Why am I in a Book Group?
I get to meet interesting people. I moved to Minnesota five years ago. This was the home of my husband’s family. I had one friend who was an “east-coast transplant” who I knew from Brooklyn, NY. She had been a member of a book group for years and invited me to join. I was thrilled to get to know these women who are educators, feminists, non-profit administrators, artists and musicians, parents and grandparents and daughters as well as smart and engaged in social justice.
I read books that I wouldn’t otherwise pick up myself. No secret, my go-to reading is children’s and young adult books. Every once in a while the group selects something that I had already read like Octavia Butler’s Parable of the Sower, a dystopic near-future novel that is prescient, real, and frightening or Weight of Ink by Rachel Kadish, a richly imagined historic novel set in England at the time of the Inquisition with a parallel present day story.
But usually it is something that I would probably never pick up myself or meant to but hadn’t gotten around to it. The first book I read for the group was Kao Kalia Yang’s The Latehomecomer: A Hmong Family Memoir (Coffee House Press, 2008) a title that had been on my TBR (to be read) pile for years!
Next up is Why We Sleep by Matthew Walker
and then Bad Feminist by Roxane Gay.
How do we pick the books?
This year we picked the books in advance in one marathon discussion. We look at reviews, recommendations, and word-of-mouth. We look for diversity, point-of-view, and sometimes just that there is a consensus on author or topic.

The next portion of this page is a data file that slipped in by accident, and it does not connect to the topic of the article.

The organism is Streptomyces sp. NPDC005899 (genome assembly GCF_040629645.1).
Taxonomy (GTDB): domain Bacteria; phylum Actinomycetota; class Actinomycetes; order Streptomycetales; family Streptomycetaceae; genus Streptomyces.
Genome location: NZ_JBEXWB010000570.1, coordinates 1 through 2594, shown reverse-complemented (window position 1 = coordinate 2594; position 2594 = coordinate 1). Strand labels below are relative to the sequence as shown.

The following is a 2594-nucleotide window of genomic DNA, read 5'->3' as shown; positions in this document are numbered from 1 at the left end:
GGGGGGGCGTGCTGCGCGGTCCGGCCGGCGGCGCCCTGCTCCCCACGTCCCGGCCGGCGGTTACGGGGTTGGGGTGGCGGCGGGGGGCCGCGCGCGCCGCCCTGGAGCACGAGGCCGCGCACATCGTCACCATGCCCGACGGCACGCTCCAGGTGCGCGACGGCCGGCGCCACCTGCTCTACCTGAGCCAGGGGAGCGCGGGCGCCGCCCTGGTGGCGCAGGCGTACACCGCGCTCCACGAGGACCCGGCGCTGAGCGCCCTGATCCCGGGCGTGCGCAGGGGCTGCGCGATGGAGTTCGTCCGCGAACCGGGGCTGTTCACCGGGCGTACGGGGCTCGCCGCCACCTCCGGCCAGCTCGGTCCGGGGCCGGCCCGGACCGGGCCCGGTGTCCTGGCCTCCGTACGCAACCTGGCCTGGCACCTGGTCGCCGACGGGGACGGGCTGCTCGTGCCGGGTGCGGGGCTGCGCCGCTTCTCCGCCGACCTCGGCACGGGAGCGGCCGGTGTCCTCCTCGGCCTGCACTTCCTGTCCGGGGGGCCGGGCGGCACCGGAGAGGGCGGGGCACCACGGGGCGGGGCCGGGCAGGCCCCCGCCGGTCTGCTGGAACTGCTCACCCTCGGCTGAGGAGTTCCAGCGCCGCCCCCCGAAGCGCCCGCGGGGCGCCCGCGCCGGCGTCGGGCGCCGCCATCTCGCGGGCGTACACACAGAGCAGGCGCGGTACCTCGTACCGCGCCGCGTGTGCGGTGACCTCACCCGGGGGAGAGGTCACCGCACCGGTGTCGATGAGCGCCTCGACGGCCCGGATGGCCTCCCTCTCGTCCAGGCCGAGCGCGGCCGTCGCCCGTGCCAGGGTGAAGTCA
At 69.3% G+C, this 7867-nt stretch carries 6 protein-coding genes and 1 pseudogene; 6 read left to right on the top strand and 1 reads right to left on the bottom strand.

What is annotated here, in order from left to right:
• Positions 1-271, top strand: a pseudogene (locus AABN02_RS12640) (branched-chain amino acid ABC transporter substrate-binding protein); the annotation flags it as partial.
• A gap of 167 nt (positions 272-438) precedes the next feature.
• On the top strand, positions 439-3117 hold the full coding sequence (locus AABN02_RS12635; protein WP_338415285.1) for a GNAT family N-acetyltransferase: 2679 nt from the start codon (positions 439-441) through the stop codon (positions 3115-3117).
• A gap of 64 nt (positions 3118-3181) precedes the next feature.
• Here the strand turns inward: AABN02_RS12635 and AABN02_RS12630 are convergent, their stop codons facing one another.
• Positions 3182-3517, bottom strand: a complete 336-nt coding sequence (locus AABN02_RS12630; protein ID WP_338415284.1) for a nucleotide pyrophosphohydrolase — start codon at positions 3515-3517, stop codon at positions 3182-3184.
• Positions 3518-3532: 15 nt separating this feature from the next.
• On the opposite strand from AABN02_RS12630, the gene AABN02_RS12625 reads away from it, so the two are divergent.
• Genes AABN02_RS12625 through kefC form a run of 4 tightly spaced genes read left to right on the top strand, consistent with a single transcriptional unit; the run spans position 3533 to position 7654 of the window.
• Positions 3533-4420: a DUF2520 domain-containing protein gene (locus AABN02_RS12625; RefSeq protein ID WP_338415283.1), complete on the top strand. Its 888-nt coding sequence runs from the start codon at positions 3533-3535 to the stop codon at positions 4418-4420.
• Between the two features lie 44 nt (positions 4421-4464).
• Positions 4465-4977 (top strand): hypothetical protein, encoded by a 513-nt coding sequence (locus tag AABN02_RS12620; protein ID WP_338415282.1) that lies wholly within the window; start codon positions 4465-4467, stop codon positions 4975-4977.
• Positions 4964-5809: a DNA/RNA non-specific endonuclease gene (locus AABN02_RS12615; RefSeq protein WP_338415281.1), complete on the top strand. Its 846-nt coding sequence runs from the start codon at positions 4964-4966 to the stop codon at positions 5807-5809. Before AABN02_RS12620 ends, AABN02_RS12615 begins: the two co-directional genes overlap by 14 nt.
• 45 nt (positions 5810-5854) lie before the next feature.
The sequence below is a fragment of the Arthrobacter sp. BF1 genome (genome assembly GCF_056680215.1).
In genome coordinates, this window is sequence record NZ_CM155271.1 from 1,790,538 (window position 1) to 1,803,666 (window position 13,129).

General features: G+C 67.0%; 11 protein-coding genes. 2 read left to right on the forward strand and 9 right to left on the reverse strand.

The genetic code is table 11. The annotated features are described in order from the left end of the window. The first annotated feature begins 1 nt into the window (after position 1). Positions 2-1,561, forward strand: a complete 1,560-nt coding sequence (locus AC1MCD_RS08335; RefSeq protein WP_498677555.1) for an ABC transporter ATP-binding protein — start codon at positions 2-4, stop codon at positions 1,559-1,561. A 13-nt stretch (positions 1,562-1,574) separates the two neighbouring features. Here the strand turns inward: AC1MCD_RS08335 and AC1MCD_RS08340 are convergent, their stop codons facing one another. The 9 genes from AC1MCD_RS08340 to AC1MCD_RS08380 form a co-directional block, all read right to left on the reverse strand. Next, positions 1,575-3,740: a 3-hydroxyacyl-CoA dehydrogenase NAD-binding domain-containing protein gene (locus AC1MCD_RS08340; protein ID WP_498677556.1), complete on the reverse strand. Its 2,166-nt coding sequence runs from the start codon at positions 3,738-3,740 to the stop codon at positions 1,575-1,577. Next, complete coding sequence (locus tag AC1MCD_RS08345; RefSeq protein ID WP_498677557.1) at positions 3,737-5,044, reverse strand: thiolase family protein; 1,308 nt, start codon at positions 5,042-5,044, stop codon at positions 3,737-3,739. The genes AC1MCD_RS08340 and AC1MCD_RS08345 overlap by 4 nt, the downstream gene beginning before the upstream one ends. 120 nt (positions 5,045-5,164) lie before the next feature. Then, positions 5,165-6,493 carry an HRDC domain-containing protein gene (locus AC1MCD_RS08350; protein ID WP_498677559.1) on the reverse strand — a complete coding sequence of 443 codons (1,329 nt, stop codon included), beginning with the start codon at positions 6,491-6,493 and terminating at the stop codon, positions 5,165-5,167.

All of the books must have an audio edition.
And sometime there is a field trip to the movie that was based on a book or to a museum that would support and inform the discussion. We are looking forward to Toshi Reagon’s opera that will be coming to St. Kate’s.
Usually, I am just dying to talk about the book. I am surprised (but shouldn’t be) at the depth of the conversation. The time passes like lightning.
Read This Book!
On a recent Read This Book, Jan Fransen, the Service Lead for Research Information Management and Discovery Systems for University of Minnesota Libraries brought the most recent pick from her book group the true-life crime book I’ll Be Gone in the Dark: One Woman’s Obsessive Search for the Golden State Killer .
The book tells the true story of the elusive serial rapist turned murderer who terrorized California from 1976 to 1986, and of the gifted journalist who died tragically while investigating the case before it recently was solved.